The ball splashes out of the bunker and flies towards the green. Jordan Spieth raises a hand, commanding it to stop. The ball stops. Spieth gives a small nod of contentment, accepts his putter from the caddy Michael Greller and begins to compose himself ahead of the four-foot putt that will halve the 9th hole.
It is at times like these that you realise that Spieth is not like other golfers. Most players bark at their ball in flight, exhorting it to “sit down” or “get up” as if it were an errant dog. Spieth, by contrast, whispers to it under his breath, cajoles and encourages it, as if to say: “Come on, buddy, you can do this.” And in his most sublime moments, it can feel as if Spieth and the ball are almost like dance partners, master and pupil, one leading and the other loyally following.
The heat on this Saturday afternoon is slow and persistent. The home crowds are rowdily serenading Tommy Fleetwood in the group ahead and Rory McIlroy in the group behind, but this match feels somehow more restrained and intimate. Like Spieth and his partner, Justin Thomas, Justin Rose and Robert MacIntyre are measured players, methodical players, players who try to seal themselves in a bubble. At one point Rose is crouching over a putt and has to ask Spieth, who is contemplating his own putt in a Zen-like state of concentration, to move out of his eyeline.
And by small degrees, the United States are making inroads. Sam Burns and Collin Morikawa have taken a firm grip on the opening rubber, and Max Homa and Brian Harman are romping ahead in the second. As the scoreboards begin to light up in an unfamiliar red, this match begins to feel like the pivot of the afternoon, America’s last stand. If this match goes red too, then the comeback really will be on, and frankly what happens after that is anyone’s guess.
In short, this is a time for big deeds and big personalities. Spieth, Thomas and Rose have won six majors between them and all spent time as world No 1. MacIntyre, meanwhile, is the lowest-ranked player in the competition who isn’t a freaky Swedish genius. He came into this Ryder Cup on the back of a 55th place, a 45th place and a missed cut. He has little matchplay experience and has never won on the PGA Tour. On Friday he and Rose were a little fortunate to scrape a half after Homa and Wyndham Clark imploded up the stretch. And so pretty much the last thing anyone expects to happen at this point is what actually does. The man who will salvage Europe’s day is the world No 55 who still lives near his mum in Oban.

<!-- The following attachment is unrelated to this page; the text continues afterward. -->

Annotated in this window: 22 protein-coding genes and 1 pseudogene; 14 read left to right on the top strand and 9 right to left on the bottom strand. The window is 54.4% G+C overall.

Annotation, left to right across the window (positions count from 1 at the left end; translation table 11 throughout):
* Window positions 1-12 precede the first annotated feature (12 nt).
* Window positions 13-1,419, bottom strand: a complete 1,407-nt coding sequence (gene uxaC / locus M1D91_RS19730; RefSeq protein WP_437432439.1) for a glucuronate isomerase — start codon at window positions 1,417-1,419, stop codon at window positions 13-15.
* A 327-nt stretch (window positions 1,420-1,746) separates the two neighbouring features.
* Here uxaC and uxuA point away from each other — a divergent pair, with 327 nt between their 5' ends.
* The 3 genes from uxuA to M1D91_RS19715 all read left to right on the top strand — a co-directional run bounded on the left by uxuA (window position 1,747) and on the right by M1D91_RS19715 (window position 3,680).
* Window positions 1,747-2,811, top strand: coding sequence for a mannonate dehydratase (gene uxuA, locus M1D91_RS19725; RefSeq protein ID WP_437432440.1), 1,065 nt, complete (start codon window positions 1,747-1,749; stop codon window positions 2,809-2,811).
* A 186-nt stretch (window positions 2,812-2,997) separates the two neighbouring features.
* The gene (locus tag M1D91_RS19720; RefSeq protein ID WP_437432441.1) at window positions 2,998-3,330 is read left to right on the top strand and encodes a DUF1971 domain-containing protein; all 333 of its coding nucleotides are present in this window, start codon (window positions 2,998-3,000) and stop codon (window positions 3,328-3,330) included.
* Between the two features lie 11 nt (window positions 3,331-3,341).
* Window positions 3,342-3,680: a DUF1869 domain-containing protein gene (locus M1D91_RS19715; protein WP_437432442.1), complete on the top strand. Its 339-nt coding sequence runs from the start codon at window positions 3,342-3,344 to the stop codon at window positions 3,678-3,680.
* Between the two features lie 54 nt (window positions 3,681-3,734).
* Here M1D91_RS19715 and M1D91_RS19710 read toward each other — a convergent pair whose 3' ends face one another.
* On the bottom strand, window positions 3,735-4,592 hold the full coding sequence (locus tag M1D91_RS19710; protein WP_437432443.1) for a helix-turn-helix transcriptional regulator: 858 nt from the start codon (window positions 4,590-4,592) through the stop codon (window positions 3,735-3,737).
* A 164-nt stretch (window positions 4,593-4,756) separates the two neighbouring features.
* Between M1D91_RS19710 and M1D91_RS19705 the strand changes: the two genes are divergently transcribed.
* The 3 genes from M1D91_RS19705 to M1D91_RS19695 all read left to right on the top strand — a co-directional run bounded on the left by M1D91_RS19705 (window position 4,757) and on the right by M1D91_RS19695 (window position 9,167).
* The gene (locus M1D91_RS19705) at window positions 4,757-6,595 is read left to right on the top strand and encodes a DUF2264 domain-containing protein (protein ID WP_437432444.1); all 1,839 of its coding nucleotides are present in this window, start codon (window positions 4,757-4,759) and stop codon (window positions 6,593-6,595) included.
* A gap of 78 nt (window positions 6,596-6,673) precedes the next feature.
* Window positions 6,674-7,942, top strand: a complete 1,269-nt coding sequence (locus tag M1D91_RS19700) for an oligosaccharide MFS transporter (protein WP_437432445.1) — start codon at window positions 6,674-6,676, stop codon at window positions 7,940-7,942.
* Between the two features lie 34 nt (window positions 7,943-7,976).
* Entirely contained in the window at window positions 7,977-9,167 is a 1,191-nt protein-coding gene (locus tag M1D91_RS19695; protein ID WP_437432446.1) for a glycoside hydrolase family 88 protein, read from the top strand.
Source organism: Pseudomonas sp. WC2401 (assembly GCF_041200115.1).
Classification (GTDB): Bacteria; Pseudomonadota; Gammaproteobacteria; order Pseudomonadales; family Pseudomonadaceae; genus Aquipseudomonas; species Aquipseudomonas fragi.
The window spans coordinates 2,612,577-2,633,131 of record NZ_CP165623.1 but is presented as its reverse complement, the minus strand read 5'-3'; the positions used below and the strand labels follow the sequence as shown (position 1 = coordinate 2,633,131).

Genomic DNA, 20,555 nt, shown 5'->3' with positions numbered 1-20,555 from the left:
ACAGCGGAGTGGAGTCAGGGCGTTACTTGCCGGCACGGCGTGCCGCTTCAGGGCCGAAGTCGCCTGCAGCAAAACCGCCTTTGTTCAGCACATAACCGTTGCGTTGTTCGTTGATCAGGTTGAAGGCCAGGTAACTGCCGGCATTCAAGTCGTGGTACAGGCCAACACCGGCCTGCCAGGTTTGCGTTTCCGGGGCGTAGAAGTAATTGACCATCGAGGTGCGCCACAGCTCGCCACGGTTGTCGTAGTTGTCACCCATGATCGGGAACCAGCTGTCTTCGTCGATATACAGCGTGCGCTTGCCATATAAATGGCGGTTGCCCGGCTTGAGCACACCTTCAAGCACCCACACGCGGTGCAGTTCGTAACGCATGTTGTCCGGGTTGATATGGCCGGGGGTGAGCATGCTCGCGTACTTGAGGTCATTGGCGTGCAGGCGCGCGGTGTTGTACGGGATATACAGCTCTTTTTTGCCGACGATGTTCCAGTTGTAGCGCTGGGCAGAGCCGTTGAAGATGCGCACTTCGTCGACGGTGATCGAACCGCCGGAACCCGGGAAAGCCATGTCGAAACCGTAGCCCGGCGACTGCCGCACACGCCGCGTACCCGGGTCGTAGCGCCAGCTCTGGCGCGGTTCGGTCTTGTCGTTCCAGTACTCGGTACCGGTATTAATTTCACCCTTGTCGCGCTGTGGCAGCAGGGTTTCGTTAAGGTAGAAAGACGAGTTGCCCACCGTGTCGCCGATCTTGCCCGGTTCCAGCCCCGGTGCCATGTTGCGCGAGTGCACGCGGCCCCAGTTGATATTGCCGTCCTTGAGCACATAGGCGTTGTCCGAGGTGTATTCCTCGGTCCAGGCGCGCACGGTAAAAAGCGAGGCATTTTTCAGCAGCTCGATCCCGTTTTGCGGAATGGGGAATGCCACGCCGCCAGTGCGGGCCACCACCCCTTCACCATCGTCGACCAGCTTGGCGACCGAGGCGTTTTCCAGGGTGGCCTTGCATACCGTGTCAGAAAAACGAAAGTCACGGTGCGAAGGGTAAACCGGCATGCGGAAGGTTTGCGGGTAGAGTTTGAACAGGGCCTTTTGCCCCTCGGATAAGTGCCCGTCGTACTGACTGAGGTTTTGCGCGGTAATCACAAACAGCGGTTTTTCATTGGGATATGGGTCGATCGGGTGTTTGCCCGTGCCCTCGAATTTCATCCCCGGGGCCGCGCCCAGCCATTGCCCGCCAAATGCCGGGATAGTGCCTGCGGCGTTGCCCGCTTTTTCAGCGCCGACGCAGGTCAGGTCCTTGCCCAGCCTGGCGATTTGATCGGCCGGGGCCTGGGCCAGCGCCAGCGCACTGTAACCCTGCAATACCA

MacIntyre looks like a player who fears he might lose his equilibrium at any moment. He greets the ball with a long and elaborate routine, dangling the club in front his eyes for several seconds. He addresses putts with a funny little front-on shuffle. The crowds seem to adore him, but he never acknowledges them. Indeed, anyone popping his bubble of concentration is liable to receive a terse word. “Any time today, sir,” he huffed at a photographer who was dawdling into position as he was lining up a chip.
But the stately pace of the match was also playing to his strengths. And having struggled on the front nine, MacIntyre began to look more comfortable after the turn. At the par-three 13th, he sent a delicious iron to six feet. It was a tricky downhill putt, ebbing away left to right, and as the ball dropped MacIntyre clenched his fists at his sides, let out a howl and savoured the relief and jubilation of a man who, 31 holes into his Ryder Cup career, had finally left his mark.
Spieth, for his part, was whispering against the dying of the light. This has been a painful couple of days for him, a reminder of just how far he has regressed from that idyllic 2015‑17 peak, and as he hacked his way around Marco Simone in the cloying heat it was clear that whatever he was trying to tell the ball, it was no longer listening. His driving has been abysmal all week. He no longer seems to trust himself to get out of trouble. And while Thomas has occasionally been able to bail him out, a single half-point from three matches feels like a pretty fair reflection of his contribution.
Here was the beauty of the Ryder Cup in a single snapshot: a competition that makes heroes of the meek and vice versa. Spieth is one of the greatest players of his generation, one of the sport’s genuine stars, a man feared and revered in equal measure. MacIntyre is nobody’s idea of a household name, the least heralded player in his team, and may never play another Ryder Cup. But here, on the biggest stage of his life, he built something that will last.